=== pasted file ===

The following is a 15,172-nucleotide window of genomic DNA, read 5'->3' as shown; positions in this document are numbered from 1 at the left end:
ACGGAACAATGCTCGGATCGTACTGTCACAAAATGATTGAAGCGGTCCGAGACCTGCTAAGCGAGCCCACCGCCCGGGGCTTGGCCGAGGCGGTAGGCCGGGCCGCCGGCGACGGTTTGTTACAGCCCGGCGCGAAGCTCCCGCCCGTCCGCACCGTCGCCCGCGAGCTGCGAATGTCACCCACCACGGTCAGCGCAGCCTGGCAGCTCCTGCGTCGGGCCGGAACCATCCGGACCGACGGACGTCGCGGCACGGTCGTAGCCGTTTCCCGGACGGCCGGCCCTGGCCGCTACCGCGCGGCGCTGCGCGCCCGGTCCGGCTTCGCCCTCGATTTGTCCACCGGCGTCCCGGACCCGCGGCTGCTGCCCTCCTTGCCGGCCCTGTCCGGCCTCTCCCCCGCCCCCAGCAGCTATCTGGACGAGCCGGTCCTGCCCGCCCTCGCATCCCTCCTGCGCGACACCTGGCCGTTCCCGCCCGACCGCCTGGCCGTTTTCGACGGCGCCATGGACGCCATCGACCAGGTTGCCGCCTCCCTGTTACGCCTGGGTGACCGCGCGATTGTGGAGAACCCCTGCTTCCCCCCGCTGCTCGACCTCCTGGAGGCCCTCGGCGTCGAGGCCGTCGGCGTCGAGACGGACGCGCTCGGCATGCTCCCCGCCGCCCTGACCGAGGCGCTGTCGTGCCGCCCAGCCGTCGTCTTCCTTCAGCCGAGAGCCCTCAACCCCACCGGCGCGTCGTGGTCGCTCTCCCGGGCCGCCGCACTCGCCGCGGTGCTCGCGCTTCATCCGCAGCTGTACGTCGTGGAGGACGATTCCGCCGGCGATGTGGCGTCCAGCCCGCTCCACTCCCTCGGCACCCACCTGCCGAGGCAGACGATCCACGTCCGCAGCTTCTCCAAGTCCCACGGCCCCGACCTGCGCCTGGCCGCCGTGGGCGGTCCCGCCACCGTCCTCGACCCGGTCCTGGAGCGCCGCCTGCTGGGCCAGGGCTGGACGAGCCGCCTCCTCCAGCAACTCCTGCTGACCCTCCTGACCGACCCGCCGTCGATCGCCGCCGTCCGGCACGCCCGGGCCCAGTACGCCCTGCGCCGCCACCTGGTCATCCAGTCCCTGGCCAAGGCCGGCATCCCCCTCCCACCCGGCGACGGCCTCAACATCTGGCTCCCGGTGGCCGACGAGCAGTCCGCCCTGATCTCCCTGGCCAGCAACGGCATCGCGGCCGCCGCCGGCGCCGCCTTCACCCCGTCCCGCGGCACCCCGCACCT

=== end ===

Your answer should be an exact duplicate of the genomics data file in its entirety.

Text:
The following is a 15,172-nucleotide window of genomic DNA, read 5'->3' as shown; positions in this document are numbered from 1 at the left end:
ACGGAACAATGCTCGGATCGTACTGTCACAAAATGATTGAAGCGGTCCGAGACCTGCTAAGCGAGCCCACCGCCCGGGGCTTGGCCGAGGCGGTAGGCCGGGCCGCCGGCGACGGTTTGTTACAGCCCGGCGCGAAGCTCCCGCCCGTCCGCACCGTCGCCCGCGAGCTGCGAATGTCACCCACCACGGTCAGCGCAGCCTGGCAGCTCCTGCGTCGGGCCGGAACCATCCGGACCGACGGACGTCGCGGCACGGTCGTAGCCGTTTCCCGGACGGCCGGCCCTGGCCGCTACCGCGCGGCGCTGCGCGCCCGGTCCGGCTTCGCCCTCGATTTGTCCACCGGCGTCCCGGACCCGCGGCTGCTGCCCTCCTTGCCGGCCCTGTCCGGCCTCTCCCCCGCCCCCAGCAGCTATCTGGACGAGCCGGTCCTGCCCGCCCTCGCATCCCTCCTGCGCGACACCTGGCCGTTCCCGCCCGACCGCCTGGCCGTTTTCGACGGCGCCATGGACGCCATCGACCAGGTTGCCGCCTCCCTGTTACGCCTGGGTGACCGCGCGATTGTGGAGAACCCCTGCTTCCCCCCGCTGCTCGACCTCCTGGAGGCCCTCGGCGTCGAGGCCGTCGGCGTCGAGACGGACGCGCTCGGCATGCTCCCCGCCGCCCTGACCGAGGCGCTGTCGTGCCGCCCAGCCGTCGTCTTCCTTCAGCCGAGAGCCCTCAACCCCACCGGCGCGTCGTGGTCGCTCTCCCGGGCCGCCGCACTCGCCGCGGTGCTCGCGCTTCATCCGCAGCTGTACGTCGTGGAGGACGATTCCGCCGGCGATGTGGCGTCCAGCCCGCTCCACTCCCTCGGCACCCACCTGCCGAGGCAGACGATCCACGTCCGCAGCTTCTCCAAGTCCCACGGCCCCGACCTGCGCCTGGCCGCCGTGGGCGGTCCCGCCACCGTCCTCGACCCGGTCCTGGAGCGCCGCCTGCTGGGCCAGGGCTGGACGAGCCGCCTCCTCCAGCAACTCCTGCTGACCCTCCTGACCGACCCGCCGTCGATCGCCGCCGTCCGGCACGCCCGGGCCCAGTACGCCCTGCGCCGCCACCTGGTCATCCAGTCCCTGGCCAAGGCCGGCATCCCCCTCCCACCCGGCGACGGCCTCAACATCTGGCTCCCGGTGGCCGACGAGCAGTCCGCCCTGATCTCCCTGGCCAGCAACGGCATCGCGGCCGCCGCCGGCGCCGCCTTCACCCCGTCCCGCGGCACCCCGCACCT